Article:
These factors have conspired to increase demand for property, conversely increasing investment domestically and internationally in its property market, leading to a boom in development. Manchester’s skyline is changing drastically, with anybody taking a tour of the city quickly able to notice large scale projects underway in the city centre and stretching across to MediaCityUK.
With this increase in demand for property and jobs, the local council recently announced a new strategy for coping with the huge influx of residents and large migration to the city.
They’ve already done a pretty phenomenal job of building and expanding the city’s tram network, Metrolink. What started a small city centre transport route has now expanded as far as Rochdale, Oldham and Ashton-under-Lyne. That network is being expanded currently across the Trafford Park business district of the city with further plans to expand the network even more.
So what is the council’s vision for the city in the coming years? According to Transport for Greater Manchester’s (TfGM ) proposals, the city centre will become much more pedestrianised and cycle friendly in order to make it easier to travel by foot and bicycle, for both aesthetic and pollution purposes.
Recent reports have Manchester as one of the most polluted cities outside of the capital, and councillors and the mayor, Andy Burnham, are concerned at the rise in air pollution and keen to curb the potential hazards.
According to the TfGM proposals, their vision is for: ‘World class connections that support long-term, sustainable economic growth and access to opportunity for all.”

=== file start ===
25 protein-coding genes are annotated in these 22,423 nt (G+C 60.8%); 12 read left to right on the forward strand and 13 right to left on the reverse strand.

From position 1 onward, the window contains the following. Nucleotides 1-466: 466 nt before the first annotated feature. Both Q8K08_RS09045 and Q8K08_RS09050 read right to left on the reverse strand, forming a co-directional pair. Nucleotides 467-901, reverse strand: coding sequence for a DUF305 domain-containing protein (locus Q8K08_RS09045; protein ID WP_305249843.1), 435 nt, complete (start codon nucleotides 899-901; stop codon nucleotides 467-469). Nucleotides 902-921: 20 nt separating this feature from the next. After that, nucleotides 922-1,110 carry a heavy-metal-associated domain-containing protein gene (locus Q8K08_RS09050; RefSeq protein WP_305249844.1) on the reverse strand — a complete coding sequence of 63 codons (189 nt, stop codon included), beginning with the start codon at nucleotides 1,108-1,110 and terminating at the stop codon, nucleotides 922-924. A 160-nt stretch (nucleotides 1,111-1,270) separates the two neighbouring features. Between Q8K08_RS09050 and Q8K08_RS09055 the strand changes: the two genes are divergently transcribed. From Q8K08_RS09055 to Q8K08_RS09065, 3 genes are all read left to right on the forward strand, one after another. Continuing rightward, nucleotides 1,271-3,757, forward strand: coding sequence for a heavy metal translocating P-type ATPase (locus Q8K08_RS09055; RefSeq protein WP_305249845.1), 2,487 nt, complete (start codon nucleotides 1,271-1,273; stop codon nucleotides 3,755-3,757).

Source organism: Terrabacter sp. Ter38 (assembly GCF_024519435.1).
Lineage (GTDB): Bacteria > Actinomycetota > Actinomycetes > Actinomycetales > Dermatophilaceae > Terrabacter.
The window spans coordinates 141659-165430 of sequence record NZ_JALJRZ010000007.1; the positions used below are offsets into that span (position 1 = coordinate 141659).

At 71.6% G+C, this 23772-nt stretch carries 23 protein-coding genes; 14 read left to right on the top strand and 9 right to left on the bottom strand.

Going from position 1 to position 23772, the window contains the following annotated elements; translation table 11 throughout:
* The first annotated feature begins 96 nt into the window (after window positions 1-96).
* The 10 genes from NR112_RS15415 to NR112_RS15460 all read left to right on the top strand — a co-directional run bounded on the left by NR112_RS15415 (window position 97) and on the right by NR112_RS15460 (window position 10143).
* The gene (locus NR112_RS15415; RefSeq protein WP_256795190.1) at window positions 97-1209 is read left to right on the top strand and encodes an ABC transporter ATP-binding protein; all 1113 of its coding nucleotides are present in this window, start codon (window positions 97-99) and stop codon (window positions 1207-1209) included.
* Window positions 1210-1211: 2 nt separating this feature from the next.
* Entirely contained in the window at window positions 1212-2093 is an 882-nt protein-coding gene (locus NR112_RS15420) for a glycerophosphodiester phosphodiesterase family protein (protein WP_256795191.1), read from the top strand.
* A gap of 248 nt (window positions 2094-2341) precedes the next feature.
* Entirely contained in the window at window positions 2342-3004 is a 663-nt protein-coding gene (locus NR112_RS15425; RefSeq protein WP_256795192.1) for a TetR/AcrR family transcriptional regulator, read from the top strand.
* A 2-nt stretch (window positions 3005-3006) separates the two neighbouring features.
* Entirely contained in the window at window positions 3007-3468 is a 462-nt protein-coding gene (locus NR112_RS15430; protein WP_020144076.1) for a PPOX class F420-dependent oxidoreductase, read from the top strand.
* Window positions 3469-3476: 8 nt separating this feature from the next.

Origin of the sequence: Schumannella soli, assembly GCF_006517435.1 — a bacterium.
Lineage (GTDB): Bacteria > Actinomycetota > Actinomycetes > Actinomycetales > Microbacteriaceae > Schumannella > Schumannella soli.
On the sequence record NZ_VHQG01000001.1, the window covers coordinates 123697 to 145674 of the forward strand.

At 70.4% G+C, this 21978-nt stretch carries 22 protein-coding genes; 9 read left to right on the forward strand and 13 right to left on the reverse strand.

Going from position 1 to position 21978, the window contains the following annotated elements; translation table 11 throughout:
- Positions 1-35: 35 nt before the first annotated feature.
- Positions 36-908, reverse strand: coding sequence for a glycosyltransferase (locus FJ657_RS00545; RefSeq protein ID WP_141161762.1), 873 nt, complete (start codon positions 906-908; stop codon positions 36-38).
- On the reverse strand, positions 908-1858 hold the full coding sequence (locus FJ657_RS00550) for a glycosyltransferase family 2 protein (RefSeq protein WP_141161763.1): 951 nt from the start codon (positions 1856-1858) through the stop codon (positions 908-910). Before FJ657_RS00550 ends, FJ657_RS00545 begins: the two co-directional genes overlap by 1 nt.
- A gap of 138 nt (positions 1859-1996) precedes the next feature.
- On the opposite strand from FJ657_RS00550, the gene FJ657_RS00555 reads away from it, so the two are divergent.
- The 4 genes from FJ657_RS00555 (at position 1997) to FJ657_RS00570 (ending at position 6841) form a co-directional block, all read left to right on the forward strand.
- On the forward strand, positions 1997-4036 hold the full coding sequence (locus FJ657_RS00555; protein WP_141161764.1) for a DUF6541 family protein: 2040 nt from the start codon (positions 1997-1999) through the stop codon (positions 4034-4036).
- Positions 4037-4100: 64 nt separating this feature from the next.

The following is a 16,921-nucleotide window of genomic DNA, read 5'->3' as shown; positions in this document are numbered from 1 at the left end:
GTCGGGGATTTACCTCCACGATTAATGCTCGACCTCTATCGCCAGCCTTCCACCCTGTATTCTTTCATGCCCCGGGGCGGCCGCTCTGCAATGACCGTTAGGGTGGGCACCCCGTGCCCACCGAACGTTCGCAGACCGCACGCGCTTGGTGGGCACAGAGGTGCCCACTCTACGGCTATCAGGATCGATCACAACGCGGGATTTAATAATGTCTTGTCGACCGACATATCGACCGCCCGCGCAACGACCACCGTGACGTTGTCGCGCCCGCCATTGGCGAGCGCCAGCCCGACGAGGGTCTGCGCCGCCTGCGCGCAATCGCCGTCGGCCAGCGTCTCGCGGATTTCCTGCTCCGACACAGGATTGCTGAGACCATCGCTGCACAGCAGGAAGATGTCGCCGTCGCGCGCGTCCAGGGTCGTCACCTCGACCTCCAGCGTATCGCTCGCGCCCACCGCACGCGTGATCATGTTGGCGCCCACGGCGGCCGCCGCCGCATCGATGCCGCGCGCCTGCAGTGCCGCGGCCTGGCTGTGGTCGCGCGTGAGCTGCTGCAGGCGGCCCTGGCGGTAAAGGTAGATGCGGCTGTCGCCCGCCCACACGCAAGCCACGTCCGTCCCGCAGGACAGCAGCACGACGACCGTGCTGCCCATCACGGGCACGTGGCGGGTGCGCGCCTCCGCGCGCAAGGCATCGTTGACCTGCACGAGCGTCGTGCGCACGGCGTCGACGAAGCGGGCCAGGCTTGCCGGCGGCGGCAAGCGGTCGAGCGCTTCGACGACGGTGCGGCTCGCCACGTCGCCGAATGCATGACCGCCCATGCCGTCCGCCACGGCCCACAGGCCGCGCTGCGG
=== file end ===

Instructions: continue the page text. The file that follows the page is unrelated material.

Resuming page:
One of the key aspects of the strategy, it seems, is to make it as easy as possible for residents to travel between Manchester and neighbouring cities such as Liverpool and Sheffield, with current links badly in need of modernisation.
The strategy proposal states “Many of our current inter-city road and rail networks are heavily congested and unreliable. Coupled with this are slow journey times. The transformation of transport between our cities would deliver significant economic and social benefits, not just for Greater Manchester, but right across the north.”
As Manchester reaches the next phase of its development, having already significantly grown in the past decade, it’s becoming clear that transport infrastructure is in need of improvement if the city and its contemporaries across the region are to become a global economic success.
The plans by the local authority are welcomed, and many are hoping that they’re seen through to conclusion.
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